Tiger Woods’s first tournament win in five years is good for the television networks that carry PGA Tour events -- and perhaps even better for the media company pushing a new model for the sport.
Over Thanksgiving weekend, Woods and longtime rival Phil Mickelson will play a head-to-head round for $9 million, sold as a pay-per-view event by AT&T Inc.’s Turner Sports. It’s uncharted territory: The pay-per-view model is used almost exclusively by fighting sports. Turner is banking on the strength of the individual celebrities, and their rivalry, to convince millions of fans to open their wallets.
Selling the showdown just got a whole lot easier. Woods’s victory in the final individual tournament of the season dominated sports media on Sunday. Ratings for the event more than tripled over last year, with Woods’s final round outdrawing any round from this year’s British or U.S. Opens. Celebrities of all sorts -- from President Donald Trump to Olympian Michael Phelps -- took to Twitter to offer their support.
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“We’re lucky,” said Craig Barry, Turner Sports’s chief content officer. “It’s already a super interesting competition because it’s Phil and Tiger, but coming off a monster comeback and win like that, it becomes even more compelling.”
The experiment will be watched carefully across the golf world. The sport’s premier events are typically broadcast on network television, free to watch across the U.S. No one knows whether golf fans will pay to watch this round.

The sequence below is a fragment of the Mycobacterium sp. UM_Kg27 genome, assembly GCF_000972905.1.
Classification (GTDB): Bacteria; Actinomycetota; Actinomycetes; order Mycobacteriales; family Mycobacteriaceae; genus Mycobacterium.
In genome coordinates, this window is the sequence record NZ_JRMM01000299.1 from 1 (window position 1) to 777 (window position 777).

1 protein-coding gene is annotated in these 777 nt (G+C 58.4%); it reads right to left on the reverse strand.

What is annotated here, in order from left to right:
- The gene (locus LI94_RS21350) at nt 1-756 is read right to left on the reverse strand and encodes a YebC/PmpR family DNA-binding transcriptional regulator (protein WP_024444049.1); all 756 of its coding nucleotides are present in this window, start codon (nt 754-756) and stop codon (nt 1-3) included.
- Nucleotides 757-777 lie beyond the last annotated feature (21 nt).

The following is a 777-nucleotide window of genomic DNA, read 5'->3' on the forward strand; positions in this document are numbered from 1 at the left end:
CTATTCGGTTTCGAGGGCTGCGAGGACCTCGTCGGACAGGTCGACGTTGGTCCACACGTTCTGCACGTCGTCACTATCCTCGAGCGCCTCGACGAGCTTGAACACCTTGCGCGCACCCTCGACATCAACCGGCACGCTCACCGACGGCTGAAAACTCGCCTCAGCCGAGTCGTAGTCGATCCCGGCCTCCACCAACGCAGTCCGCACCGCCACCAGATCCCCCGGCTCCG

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The price hasn’t been revealed, but Barry said Woods’s win wouldn’t change the pricing.
The victory will also likely help Turner sell sponsorships for the one-day event. There will be no commercials during the telecast, and Turner is offering corporate sponsorships that will be integrated into the telecast.
Woods fought back tears shortly after the victory, the 80th of his PGA Tour career. In addition to public scandals, he’s spent large parts of the last decade battling various injuries. As recently as last year he said he couldn’t sit, walk or lay down without excruciating pain in his back and leg. “I didn’t know I’d be able to do this again,” Woods said Sunday.
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Woods’s redemption will feature heavily in the promotion and production of his showdown with Mickelson. Promotion for the event is set to begin in early October, with a lead-up that features the full breadth of AT&T’s newfound media muscle (the telecom giant’s recent $85 billion acquisition of Time Warner Inc. included HBO, Warner Bros. and Turner Broadcasting). HBO will have coverage leading into the match and Turner’s Bleacher Report will also have behind-the-scenes content. The event itself will be sold over AT&T’s two pay-TV services, DirecTV and U-verse, plus Turner’s new sports streaming service B/R Live.
Between now and then, Woods will play in the Ryder Cup, golf’s biennial team tournament between athletes from the U.S. and Europe. Woods flew to Paris with the U.S. team just a few hours after his final putt on Sunday. Asked about the celebration on that flight, Woods smiled, considered his answer, and said: “That’s going to be fun.”
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